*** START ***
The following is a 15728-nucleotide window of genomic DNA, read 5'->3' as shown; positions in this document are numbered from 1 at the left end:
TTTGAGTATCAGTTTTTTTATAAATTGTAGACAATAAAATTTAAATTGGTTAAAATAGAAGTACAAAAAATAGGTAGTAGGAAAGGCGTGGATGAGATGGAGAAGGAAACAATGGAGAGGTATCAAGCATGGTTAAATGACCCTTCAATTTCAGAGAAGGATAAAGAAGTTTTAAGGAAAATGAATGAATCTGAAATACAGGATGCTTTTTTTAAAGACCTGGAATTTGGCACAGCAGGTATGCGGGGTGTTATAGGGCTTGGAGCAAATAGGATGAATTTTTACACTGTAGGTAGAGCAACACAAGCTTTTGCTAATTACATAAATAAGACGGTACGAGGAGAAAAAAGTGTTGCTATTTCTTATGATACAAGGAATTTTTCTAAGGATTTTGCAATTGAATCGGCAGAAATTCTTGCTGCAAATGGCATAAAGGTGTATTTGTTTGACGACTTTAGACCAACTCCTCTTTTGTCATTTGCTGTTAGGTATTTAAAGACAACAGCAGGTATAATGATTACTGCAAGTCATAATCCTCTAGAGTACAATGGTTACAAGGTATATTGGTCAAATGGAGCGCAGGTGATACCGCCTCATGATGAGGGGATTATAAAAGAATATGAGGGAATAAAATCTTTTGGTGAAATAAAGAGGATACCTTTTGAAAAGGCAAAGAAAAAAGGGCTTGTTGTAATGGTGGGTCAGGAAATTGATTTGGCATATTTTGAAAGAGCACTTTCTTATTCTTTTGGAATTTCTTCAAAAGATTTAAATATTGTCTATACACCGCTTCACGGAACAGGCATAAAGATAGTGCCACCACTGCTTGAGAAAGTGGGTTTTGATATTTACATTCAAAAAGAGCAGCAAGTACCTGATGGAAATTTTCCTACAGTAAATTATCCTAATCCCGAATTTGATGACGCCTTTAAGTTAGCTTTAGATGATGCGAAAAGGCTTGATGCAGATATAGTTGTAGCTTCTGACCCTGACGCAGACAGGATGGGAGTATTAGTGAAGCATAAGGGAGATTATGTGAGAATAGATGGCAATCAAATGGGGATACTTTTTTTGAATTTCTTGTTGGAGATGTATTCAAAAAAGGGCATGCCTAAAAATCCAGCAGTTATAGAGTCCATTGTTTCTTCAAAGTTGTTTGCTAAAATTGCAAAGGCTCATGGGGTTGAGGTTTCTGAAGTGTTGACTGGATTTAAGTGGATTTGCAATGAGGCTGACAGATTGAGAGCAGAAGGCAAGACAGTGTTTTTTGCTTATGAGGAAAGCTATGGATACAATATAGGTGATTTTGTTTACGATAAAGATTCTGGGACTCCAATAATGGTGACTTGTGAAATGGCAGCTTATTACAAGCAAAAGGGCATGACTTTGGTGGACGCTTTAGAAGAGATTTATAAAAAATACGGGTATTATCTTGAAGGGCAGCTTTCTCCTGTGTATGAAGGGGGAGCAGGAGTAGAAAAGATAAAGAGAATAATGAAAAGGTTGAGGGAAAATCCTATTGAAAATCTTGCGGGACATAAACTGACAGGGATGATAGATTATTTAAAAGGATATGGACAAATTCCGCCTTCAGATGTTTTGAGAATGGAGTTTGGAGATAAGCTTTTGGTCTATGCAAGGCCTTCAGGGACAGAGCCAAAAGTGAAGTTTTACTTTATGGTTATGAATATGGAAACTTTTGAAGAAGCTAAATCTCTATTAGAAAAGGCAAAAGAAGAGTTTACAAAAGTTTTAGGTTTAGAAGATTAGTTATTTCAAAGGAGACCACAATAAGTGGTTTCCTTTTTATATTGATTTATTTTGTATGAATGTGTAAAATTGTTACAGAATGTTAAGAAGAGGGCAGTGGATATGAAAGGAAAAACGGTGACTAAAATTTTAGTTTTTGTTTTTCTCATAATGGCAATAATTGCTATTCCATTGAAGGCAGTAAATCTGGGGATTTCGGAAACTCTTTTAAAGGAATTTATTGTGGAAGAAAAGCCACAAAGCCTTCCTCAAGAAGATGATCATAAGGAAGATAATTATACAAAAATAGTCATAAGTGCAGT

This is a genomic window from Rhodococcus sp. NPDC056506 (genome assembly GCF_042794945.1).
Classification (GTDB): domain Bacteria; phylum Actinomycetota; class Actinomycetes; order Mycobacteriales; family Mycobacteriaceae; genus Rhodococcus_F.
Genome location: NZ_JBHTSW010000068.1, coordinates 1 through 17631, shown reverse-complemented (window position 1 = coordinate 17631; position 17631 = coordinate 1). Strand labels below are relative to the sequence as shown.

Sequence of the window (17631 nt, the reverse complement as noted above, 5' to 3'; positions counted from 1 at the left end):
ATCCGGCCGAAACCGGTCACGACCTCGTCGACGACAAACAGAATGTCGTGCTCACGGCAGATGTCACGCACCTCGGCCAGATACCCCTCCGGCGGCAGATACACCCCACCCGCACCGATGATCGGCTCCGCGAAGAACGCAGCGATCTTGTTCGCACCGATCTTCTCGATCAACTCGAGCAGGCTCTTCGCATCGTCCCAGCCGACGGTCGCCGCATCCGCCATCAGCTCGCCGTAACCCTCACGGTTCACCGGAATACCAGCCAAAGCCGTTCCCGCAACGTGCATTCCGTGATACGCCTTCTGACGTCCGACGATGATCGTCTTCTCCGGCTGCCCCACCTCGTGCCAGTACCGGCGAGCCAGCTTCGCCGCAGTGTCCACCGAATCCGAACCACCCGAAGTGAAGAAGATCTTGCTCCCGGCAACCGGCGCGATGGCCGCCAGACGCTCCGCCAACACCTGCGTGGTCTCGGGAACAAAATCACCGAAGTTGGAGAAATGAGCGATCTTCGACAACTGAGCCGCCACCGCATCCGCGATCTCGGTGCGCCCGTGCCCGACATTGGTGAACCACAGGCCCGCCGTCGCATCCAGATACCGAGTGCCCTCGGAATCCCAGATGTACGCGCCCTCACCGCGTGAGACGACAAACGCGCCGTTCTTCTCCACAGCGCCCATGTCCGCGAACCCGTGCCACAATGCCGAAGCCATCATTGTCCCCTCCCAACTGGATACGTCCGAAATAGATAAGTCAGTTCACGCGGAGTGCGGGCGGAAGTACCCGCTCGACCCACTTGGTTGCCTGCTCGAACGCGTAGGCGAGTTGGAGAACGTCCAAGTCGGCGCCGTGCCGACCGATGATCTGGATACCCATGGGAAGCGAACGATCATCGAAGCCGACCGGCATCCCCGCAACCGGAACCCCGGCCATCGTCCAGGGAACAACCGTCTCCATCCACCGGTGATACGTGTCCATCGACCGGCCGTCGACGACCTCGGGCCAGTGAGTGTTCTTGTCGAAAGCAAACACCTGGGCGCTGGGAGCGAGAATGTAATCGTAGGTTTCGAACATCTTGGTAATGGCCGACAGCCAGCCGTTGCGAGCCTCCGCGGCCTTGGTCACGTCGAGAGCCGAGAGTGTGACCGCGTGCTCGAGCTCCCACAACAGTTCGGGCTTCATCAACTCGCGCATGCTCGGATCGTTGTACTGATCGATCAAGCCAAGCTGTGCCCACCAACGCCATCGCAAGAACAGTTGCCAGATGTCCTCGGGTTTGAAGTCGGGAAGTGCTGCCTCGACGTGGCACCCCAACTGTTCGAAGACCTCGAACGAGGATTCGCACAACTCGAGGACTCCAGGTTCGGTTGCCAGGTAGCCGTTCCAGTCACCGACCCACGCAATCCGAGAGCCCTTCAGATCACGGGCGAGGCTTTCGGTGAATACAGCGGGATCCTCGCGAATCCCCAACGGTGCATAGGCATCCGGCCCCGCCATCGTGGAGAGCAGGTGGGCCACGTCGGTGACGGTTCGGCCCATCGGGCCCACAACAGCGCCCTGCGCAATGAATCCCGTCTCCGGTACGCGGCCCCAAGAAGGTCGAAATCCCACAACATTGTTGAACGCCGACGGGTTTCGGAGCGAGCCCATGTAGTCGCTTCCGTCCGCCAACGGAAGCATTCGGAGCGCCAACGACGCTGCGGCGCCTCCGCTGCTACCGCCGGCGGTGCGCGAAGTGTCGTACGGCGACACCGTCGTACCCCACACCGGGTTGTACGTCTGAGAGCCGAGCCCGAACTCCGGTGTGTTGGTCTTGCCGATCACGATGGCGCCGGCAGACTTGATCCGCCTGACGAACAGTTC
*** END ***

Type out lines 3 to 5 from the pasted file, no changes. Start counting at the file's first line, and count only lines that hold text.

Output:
This is a genomic window from Rhodococcus sp. NPDC056506 (genome assembly GCF_042794945.1).
Classification (GTDB): domain Bacteria; phylum Actinomycetota; class Actinomycetes; order Mycobacteriales; family Mycobacteriaceae; genus Rhodococcus_F.
Genome location: NZ_JBHTSW010000068.1, coordinates 1 through 17631, shown reverse-complemented (window position 1 = coordinate 17631; position 17631 = coordinate 1). Strand labels below are relative to the sequence as shown.